Political Musings February 5, 2014: Obama vs O’Reilly part 2 sparing continued on Fox News fairness, big government

POLITICAL MUSINGS

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OBAMA PRESIDENCY & THE 113TH CONGRESS:

OP-EDS & ARTICLES

Obama vs O’Reilly part 2 sparing continued on Fox News fairness, big government

By Bonnie K. Goodman

The second part of the confrontational pre-Super Bowl FOX News interview between Bill O’Reilly and President Barack Obama aired Monday evening, Feb. 3, 2014 during the regularly scheduled The O’Reilly Factor on Fox News. After…READ MORE

Featured Historians Julian E. Zelizer: Where are the Democrats’ ideas?

FEATURED HISTORIANS

Julian E. Zelizer: Where are the Democrats’ ideas?

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STORY HIGHLIGHTS
  • Lately, the silence of liberalism has been striking, says Julian E. Zelizer
  • During the debate over the debt ceiling, Republicans hammered home their point, he says
  • Yet the Democratic response was mostly half-hearted, he says
  • Zelizer: Unless Democrats put forth ideas of their own, they will suffer at the ballot box

Julian E. Zelizer is a professor of history and public affairs at Princeton University. He is the author of “Jimmy Carter” (Times Books) and editor of a book assessing former President George W. Bush’s administration, published by Princeton University Press.

When Sen. Ted Kennedy died in August 2009, many Democrats wondered who would replace him as the voice of modern liberalism. With a Democratic president who was then fighting for an ambitious health care program, many felt Barack Obama would be that voice.

But over the past few months Obama has not filled this role, as became clear during the debate over the debt ceiling. Other than a handful of party officials, led by House Minority Leader Nancy Pelosi, the silence of liberalism has been striking.

Since Republicans won control of the House of Representatives in 2010, Democrats have been acting like a football team that starts the game so focused on not allowing the other team to score that they themselves don’t have much of a plan for how to score.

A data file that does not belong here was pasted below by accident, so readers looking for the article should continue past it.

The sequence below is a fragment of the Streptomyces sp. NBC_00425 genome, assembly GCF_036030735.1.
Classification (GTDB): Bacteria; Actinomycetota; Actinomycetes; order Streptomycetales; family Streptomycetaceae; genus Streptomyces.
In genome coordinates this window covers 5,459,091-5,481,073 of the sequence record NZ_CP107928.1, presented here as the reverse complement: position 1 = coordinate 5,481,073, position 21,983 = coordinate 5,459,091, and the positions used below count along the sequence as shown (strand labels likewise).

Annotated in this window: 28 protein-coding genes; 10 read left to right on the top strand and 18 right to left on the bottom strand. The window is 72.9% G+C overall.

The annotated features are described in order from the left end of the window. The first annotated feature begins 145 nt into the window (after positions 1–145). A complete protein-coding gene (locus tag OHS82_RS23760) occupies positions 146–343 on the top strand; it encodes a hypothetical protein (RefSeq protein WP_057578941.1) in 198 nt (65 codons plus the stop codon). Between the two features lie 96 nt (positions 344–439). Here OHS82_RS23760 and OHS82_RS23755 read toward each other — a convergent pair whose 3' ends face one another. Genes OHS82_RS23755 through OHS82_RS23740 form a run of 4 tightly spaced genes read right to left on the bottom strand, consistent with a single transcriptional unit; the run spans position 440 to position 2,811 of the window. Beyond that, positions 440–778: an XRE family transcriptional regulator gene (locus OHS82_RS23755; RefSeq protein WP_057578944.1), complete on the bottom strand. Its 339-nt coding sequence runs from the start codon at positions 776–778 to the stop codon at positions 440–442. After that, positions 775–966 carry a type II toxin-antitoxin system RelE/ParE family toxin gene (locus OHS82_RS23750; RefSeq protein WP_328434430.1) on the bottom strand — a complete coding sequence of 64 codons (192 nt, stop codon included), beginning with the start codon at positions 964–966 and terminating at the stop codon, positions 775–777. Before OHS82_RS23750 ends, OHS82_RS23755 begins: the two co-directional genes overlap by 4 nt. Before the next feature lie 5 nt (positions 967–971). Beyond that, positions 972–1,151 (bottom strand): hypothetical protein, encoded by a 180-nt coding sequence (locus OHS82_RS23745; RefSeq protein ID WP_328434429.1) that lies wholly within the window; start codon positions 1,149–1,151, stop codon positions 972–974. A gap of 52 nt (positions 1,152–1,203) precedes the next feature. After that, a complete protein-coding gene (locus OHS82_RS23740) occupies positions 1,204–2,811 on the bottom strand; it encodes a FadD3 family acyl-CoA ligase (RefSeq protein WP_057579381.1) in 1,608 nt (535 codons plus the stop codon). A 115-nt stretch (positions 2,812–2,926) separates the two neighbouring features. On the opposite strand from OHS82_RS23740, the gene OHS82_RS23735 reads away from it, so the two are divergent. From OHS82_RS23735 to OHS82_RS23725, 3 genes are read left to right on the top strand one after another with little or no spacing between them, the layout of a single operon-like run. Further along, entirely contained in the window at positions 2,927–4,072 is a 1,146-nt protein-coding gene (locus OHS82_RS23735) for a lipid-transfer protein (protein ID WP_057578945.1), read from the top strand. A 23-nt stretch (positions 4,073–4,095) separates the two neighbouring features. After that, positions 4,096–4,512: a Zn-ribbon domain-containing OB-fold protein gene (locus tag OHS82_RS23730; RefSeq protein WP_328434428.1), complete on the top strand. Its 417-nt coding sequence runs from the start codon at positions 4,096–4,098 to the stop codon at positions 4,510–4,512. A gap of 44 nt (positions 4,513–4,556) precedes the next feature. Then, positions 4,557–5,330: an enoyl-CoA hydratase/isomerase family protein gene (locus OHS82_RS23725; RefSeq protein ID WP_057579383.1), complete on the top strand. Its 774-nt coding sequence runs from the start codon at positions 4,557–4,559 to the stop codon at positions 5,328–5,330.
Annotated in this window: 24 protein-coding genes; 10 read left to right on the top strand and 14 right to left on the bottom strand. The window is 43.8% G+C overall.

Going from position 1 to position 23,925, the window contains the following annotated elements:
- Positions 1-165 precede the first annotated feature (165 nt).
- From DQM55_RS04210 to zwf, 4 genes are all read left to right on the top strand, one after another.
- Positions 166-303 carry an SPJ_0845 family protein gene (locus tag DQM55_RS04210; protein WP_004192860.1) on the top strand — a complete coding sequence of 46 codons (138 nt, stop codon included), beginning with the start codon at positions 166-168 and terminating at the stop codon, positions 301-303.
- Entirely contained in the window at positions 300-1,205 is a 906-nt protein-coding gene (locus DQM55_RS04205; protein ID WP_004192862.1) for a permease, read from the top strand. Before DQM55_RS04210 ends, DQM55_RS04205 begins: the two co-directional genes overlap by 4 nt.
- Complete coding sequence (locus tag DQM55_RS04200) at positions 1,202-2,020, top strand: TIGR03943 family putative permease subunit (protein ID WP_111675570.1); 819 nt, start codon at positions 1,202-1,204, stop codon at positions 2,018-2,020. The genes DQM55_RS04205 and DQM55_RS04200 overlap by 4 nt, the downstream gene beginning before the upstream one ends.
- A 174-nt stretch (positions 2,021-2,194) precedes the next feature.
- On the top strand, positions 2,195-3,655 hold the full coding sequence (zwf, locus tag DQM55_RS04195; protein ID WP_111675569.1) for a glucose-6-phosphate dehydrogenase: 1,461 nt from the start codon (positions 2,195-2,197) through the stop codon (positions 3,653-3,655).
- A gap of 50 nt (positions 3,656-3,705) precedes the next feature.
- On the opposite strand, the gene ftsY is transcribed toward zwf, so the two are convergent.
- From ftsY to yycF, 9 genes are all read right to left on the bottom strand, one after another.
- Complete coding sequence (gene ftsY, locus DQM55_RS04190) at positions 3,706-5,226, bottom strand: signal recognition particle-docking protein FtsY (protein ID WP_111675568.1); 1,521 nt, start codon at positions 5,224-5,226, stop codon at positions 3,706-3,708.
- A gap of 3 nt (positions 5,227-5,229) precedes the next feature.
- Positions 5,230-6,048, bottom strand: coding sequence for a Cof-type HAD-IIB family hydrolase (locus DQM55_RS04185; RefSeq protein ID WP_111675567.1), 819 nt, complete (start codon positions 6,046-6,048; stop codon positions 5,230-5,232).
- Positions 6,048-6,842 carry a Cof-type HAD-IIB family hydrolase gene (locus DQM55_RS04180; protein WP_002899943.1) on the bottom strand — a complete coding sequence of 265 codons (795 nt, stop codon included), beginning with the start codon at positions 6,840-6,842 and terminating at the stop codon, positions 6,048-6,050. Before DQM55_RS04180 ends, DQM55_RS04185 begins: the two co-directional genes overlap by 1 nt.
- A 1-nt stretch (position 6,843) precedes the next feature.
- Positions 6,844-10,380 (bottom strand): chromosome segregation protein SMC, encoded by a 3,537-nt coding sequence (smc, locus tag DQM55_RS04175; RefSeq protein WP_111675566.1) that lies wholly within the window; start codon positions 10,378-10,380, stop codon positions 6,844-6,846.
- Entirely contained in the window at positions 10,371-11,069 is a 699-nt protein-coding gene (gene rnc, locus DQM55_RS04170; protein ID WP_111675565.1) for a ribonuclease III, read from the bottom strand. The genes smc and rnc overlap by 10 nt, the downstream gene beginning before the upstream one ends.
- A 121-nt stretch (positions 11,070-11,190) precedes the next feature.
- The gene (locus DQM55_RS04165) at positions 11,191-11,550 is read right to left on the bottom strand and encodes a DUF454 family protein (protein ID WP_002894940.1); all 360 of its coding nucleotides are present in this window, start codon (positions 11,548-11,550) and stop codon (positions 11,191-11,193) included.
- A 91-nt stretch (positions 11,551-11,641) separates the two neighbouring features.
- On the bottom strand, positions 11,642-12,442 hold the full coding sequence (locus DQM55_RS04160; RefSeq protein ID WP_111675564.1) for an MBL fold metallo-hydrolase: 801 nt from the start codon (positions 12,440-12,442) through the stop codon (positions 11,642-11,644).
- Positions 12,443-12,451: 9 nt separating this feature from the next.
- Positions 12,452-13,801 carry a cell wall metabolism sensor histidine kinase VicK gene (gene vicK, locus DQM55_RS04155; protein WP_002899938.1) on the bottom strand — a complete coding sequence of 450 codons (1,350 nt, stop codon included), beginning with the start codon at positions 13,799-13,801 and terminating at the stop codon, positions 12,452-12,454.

One factor that allowed the GOP to rebound from the devastating loss it faced in 2008 was its ability to come together around a handful of ideas that animated supporters….

Unless Democrats start to put forward some ideas of their own, they will suffer at the ballot box. In the end, most Americans want something to vote for, and candidates they can believe in.

Candidate Obama realized this in 2008 and used it to defeat Sen. Hillary Clinton in the primaries. As president, Obama has acted very differently and risks intensifying the ideological vacuum that has caused so many problems for his party.

Eric Foner: The Evolution of Liberalism

HISTORY BUZZ: HISTORY NEWS RECAP

History Buzz

Source: The Browser, 7-18-11

The historian chooses five books illustrating how concepts of American liberalism have changed over the past 50 years, and tells us about the tension that lies at the heart of liberalism today

Eric Foner’s FiveBooks

As a historian, what do you make of the American left’s turn back to the term progressivism?

Ever since Reagan and the first Bush turned liberal into a term of abuse, it’s very hard to find politicians who will forthrightly proclaim themselves liberals. The term progressive is a substitute. It sounds good. How can anyone be against things that are progressive as opposed to retrograde? Of course, the term progressive relates to the Progressive Era of a century ago, when certain views that we associate with liberalism entered the political spectrum. Things like governmental regulation of corporations and provision of basic social security for people. If you read the platform of Theodore Roosevelt’s 1912 Progressive Party, it laid out much of the agenda for 20th century liberalism through the New Deal.

 

Modern liberals and turn-of-the-century progressives share a similar view of the role of government in society. But going back to the term progressive is a little misleading. Earlier progressives had no interest, by and large, in race issues. They accepted segregation. And they were uninterested in civil liberties, which has become a basic element of modern liberalism. They were statists – they weren’t interested in standing up against the state. So today’s progressivism is different from what progressivism meant a century ago.

 

What would you define as the core tenets of today’s progressivism?

 

As I see it, the core tenets are somewhat at odds with each other. On the one hand you have the belief in governmental assistance to the less fortunate, governmental regulation of economic activity and very modest governmental efforts to redistribute wealth to assist those further down the social scale. So it’s active government, in the pursuit of social goals, when it comes to the economy. On the other hand, modern liberalism emphasises privacy, individual rights and civil liberties – keeping government out of your life when it comes to things like abortion rights. In other words, in the private realm liberalism is for autonomy and lack of government intervention. And also I think today’s liberalism is strongly identified with the rights of various minority groups within American society. This multicultural element was not really part of liberalism until the radical movements of the 1960s. One of the reasons I chose these books is that I think liberalism has changed significantly since the 1960s. It is no longer the same thing it was in the era of Theodore Roosevelt or even Franklin Roosevelt….READ MORE

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